PBS Explores The Science of Opioid Addiction

By Paul Fuhr 10/16/17

A recent PBS feature details how opioids hijack the brain and traces the history of the addiction itself.

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 hands holding an open pill capsule releasing gears to a head of cogs

While much has been written about the nation’s opioid epidemic and the damage it’s caused, many Americans remain confused about what makes the drugs so powerfully addictive.

A PBS NewsHour feature not only details how opioids hijack the brain, but it traces the entire history of opioid addiction itself. “Pain and pleasure rank among nature’s strongest motivators,” the article began, “but when mixed, the two can become irresistible.” The feature suggests that opioids tap into a primal neurological urge to combine pain and pleasure—a desire that can be found as early as 3400 B.C. when Sumerians called opium poppies “the joy plant.” 

This storied timeline of opium (involving Assyrians, Babylonians, and Egyptians) winds its way to Chinese patients who “swallowed opium cocktails before major surgeries” in 1500, as well as a German chemist who developed a method of "purifying morphine from poppies."

Almost overnight, PBS revealed, morphine became “the go-to pain reliever for anxiety and respiratory conditions.” However, when the Civil War broke out, all bets were off. The countless wounded soldiers were given morphine to address their pain and many of them became addicted to the substance. (The addiction was darkly coined “Soldier’s Disease.”) In the late 1800s following the war, though, a cough syrup emerged to ease morphine addiction. 

Its name? Heroin.

Naturally, things went from bad to worse. “Doctors thought the [heroin] syrup would be ‘non-addictive,’” the PBS story said, before revealing that heroin quickly became “a low-cost habit that spread internationally.” A staggering 70% of the world’s opium supply (3,410 tons) is used in heroin production—a figure “that has more than doubled since 1985.”

By 2016, 17 million people worldwide used heroin, opium or morphine in some way, shape or form. The Centers for Disease Control and Prevention (CDC) announced that 53,000 people died from overdoses in 2016, too, which is “more than those killed in motor vehicle accidents.” Strangely enough, it’s not even the illicit market of opioids that worries policymakers and legal experts. No, it’s the troubling number of prescription opioids in everyone’s medicine cabinets.

The PBS feature doesn’t just claim that opioids are an accepted problem in our society—it goes so far as to estimate that prescription and synthetic opioids will “kill half a million people over the next decade.”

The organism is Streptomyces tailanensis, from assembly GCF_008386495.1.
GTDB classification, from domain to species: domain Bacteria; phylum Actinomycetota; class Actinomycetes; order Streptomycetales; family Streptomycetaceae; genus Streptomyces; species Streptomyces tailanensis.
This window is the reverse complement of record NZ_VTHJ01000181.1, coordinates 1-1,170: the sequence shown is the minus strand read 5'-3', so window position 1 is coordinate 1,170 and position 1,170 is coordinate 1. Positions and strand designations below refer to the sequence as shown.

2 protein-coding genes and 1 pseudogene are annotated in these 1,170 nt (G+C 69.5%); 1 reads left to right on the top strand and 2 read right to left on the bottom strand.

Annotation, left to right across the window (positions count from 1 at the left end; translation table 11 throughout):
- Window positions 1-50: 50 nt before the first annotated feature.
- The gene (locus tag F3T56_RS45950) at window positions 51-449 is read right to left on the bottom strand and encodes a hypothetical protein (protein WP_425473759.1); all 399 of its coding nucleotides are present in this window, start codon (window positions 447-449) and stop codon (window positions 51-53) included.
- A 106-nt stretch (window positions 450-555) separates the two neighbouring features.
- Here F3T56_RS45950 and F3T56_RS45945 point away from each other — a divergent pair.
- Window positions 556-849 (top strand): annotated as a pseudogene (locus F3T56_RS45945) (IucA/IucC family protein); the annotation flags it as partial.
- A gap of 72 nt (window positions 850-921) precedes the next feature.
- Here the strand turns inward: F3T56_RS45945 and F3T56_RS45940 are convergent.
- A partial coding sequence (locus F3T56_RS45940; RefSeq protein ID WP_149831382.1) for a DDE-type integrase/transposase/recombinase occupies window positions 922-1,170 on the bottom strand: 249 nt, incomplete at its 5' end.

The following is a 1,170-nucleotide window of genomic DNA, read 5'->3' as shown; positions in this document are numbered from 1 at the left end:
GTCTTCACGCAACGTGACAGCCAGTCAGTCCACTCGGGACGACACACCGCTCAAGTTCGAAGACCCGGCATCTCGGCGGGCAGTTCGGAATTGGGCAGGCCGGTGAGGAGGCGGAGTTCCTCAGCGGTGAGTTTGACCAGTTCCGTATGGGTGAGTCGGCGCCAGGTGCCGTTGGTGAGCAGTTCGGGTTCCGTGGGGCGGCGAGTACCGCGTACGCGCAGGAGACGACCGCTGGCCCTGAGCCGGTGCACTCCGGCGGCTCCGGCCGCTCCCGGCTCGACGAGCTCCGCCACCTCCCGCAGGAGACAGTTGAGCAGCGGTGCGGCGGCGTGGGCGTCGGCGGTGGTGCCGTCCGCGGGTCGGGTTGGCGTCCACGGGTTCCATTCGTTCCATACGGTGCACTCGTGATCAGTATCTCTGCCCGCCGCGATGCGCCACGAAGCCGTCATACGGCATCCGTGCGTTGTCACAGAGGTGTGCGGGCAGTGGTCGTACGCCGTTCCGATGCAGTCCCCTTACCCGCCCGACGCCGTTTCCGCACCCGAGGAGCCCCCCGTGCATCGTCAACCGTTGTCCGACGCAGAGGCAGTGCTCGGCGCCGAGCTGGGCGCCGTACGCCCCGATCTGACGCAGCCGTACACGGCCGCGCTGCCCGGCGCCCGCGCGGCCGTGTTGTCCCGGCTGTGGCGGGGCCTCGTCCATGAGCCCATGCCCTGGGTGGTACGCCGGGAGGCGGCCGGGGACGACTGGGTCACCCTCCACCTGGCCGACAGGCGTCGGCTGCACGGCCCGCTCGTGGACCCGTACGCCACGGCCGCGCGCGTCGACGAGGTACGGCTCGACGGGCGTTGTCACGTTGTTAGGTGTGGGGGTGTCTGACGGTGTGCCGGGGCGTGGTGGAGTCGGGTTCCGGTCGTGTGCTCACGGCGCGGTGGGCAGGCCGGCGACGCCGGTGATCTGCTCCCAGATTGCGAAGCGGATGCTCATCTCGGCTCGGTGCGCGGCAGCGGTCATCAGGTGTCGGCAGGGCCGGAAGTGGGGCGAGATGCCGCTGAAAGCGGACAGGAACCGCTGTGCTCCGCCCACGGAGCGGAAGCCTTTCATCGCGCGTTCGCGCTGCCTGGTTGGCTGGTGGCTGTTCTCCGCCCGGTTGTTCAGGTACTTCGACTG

Experts like Chris Evans, UCLA’s director of the Brain Research Institute, say “there’s [not] going to be a magic bullet" to resolve this complicated addiction.

How does opioid addiction happen? Put simply, opioid addiction occurs when “a person’s neurons adapt to the drugs,” which kicks into motion a constant tension between pain and pleasure in the body’s central nervous system. The brain becomes a gameboard of either dopamine-dosed euphoria or neuron-driven depression.

When drugs begin leaving the body’s system, “the pendulum swings back” and all the euphoria that person originally felt suddenly dissolves into depression and anxiety. “The surge of withdrawal from opioids [is what] makes the drug so inescapable,” the PBS story contended.

And like most addictions, opioid disorders are progressive: a person “needs a higher quantity of the drugs to keep withdrawal at bay.” Still, opioid replacement therapies like Suboxone “reduce a person’s chances for overdosing” as the drugs “stick to the [pain] receptors for a longer time, which curtails withdrawal symptoms.”

But treatments are imperfect at best. And while others seek to solve the epidemic, it reveals as much about addiction in America as it does about our collective resolve to finally face the fight deep inside ourselves.  

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Paul Fuhr lives in Columbus, Ohio with his family and two cats, Vesper and Dr. No. He's written for AfterParty MagazineThe Literary Review and The Live Oak Review, among others. He's also the host of "Drop the Needle," a podcast about music and addiction recovery. More at paulfuhr.com. You can also find Paul on Linkedin and Twitter.

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